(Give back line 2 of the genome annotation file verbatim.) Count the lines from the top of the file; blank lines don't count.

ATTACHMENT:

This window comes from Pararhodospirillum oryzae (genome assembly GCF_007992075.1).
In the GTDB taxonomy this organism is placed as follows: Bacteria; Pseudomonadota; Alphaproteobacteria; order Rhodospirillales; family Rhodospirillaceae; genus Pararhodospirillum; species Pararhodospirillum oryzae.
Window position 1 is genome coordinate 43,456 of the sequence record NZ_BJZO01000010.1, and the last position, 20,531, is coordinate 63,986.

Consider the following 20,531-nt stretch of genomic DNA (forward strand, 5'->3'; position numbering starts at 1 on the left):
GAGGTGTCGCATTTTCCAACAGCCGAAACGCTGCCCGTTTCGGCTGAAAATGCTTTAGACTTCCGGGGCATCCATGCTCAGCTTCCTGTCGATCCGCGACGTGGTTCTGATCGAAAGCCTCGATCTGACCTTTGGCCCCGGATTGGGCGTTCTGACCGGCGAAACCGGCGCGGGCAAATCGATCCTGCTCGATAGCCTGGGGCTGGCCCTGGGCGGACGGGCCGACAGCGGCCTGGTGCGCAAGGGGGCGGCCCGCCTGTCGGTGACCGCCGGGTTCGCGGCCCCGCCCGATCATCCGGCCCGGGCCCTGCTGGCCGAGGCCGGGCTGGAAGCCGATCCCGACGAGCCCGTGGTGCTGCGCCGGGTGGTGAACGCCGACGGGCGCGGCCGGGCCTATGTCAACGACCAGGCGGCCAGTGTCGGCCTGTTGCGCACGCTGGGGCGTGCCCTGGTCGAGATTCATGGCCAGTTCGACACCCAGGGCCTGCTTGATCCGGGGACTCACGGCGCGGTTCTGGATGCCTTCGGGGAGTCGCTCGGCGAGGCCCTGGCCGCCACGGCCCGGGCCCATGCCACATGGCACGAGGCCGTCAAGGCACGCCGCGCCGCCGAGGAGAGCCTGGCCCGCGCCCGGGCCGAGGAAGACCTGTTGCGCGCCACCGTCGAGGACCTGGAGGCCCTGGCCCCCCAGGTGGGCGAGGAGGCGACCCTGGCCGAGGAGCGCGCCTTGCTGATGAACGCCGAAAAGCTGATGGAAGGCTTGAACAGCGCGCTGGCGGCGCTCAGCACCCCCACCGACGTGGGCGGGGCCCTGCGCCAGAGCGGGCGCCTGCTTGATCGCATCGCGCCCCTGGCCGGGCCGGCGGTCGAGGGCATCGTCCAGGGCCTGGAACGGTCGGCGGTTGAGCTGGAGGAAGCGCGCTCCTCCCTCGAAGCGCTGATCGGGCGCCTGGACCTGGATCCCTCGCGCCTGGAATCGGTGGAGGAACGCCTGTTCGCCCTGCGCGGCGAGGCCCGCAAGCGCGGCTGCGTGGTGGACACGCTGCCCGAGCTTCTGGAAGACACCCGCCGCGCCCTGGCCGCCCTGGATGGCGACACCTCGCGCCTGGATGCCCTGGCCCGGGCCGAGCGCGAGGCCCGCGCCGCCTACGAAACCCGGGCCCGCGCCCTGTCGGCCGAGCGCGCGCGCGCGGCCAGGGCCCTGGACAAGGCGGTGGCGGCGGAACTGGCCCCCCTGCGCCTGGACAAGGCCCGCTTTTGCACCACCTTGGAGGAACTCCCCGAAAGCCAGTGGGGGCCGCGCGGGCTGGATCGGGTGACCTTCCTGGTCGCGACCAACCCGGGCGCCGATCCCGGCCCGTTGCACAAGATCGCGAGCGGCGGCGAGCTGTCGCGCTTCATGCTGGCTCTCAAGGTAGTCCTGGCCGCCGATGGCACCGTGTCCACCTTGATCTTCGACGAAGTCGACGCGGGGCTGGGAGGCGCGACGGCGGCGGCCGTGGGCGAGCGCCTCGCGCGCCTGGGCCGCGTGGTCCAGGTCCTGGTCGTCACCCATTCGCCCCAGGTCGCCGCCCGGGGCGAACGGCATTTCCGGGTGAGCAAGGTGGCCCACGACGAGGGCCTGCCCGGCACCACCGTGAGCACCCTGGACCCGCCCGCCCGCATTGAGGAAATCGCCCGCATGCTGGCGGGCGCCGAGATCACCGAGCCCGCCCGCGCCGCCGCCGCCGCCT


In the GTDB taxonomy this organism is placed as follows: Bacteria; Pseudomonadota; Alphaproteobacteria; order Rhodospirillales; family Rhodospirillaceae; genus Pararhodospirillum; species Pararhodospirillum oryzae.